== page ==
The Philippines, one of the most religious nations of the region, got an opportunity to gather for religious activities despite the general quarantine. In addition, work in “essential” industries will be allowed, too, according to Rodrigo Duterte’s spokesman Harry Roque.
The Philippine authorities should control the rules of allowed religious gatherings, Mr Roque stressed during the virtual briefing. The activity will be permitted as long as the people present will keep a two-meter distance between and among themselves.
“[M]andatory wearing of face mask, face shield, or other facial protective equipment is maintained during the entirety of the [religious] event,” presidential spokesman added.
Amid the general quarantine, approved gatherings include funeral rites led by religious leaders. The presidential office added that the deceased’s immediate family will likewise be allowed to attend the wake, given that they show proof of their relationship to the deceased.
“Pastors, priests, imams, or such other religious ministers whose movement shall be related to the conduct of necrological or funeral rites [will be allowed to attend],” he said.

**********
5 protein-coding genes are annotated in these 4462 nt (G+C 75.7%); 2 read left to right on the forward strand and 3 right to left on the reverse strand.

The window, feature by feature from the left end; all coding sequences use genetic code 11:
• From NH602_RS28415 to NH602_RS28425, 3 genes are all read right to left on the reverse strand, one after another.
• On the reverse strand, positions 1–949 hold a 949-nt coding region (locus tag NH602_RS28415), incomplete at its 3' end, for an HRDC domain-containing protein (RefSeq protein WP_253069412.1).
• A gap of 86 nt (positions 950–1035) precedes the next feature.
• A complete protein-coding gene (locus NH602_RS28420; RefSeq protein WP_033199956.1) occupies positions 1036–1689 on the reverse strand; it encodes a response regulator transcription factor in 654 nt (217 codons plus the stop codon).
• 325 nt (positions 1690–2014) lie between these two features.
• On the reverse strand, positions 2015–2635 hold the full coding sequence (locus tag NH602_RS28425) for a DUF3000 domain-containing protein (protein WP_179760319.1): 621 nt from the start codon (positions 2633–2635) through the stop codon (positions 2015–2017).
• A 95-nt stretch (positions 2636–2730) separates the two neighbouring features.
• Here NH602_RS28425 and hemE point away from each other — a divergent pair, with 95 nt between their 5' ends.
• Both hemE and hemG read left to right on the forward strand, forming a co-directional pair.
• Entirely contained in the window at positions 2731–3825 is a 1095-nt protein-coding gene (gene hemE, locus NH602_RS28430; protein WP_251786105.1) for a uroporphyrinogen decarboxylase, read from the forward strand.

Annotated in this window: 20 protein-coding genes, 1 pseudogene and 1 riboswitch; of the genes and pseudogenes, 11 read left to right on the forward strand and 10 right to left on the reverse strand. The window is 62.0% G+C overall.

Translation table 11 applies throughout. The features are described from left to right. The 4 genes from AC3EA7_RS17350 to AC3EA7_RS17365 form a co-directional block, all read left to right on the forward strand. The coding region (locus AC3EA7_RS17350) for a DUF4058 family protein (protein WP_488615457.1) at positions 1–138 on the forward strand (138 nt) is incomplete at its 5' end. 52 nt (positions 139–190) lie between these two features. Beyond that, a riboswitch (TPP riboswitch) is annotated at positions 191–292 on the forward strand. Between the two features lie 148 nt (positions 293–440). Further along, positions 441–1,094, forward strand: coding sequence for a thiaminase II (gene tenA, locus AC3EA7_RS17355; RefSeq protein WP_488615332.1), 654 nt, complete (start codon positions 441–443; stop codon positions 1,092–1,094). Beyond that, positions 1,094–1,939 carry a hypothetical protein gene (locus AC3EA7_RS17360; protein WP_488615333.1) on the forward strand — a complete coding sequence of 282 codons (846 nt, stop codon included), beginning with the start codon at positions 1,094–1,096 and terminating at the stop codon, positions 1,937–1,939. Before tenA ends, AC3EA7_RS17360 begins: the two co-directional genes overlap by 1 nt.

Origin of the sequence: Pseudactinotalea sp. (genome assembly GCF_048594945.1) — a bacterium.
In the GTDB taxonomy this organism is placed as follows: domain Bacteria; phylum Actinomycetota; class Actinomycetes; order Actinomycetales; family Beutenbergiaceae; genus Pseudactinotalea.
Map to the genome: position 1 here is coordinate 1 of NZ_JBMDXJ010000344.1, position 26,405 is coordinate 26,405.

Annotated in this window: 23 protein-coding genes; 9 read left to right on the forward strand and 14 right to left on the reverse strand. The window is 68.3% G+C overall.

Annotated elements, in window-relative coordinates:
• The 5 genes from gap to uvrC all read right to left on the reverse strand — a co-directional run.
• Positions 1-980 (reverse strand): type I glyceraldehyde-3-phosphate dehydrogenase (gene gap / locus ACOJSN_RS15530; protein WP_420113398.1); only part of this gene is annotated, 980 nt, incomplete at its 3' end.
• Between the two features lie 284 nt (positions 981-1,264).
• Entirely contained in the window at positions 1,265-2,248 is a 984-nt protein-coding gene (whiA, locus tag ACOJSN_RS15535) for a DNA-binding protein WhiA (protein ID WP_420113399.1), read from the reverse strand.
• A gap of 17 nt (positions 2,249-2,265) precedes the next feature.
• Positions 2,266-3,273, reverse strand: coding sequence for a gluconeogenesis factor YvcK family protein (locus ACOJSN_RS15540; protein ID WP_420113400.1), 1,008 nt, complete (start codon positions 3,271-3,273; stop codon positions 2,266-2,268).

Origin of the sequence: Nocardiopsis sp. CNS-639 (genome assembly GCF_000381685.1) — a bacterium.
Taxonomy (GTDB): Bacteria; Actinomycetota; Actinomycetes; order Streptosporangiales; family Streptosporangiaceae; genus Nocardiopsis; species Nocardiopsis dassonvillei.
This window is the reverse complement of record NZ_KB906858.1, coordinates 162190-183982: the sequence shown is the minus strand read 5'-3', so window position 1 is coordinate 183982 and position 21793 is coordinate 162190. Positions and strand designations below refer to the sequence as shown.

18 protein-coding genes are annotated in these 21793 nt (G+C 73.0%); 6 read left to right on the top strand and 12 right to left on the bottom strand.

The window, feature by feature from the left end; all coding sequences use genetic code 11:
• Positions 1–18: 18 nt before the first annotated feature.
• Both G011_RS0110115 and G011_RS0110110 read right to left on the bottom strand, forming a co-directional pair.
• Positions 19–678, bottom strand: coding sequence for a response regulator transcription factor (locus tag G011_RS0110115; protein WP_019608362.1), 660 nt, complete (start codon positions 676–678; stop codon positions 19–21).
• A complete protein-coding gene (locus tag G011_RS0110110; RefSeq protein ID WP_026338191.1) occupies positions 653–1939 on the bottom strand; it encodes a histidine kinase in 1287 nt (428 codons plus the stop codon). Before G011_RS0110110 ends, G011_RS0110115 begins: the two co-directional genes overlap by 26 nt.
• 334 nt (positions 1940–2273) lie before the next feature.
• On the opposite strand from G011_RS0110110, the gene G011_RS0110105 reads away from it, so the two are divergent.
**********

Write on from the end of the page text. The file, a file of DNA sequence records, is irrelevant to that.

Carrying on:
Taking all these circumstances into account, immediate family members of the deceased from causes other than coronavirus shall be allowed to move from their residences to attend the wake or interment of the deceased upon satisfactory proof of their relationship with the latter and social distancing measures.
The religious gatherings are extremely dangerous amid the virus epidemic
In the past, religious gatherings have been somewhat of a petri dish for the transmission of the virus. In addition, the Philippine government has also allowed the resumption of work in “essential” construction projects and the partial reopening of non-leisure shops in malls such as restaurants and supermarkets.
The agriculture industry, food manufacturing companies, as well as general utility firms, will be allowed to fully open under quarantine, while repair and maintenance services, call centres, and banks are allowed to resume on-site work but only partially. Half of their workforce are still required to work from home, Mr Roque said.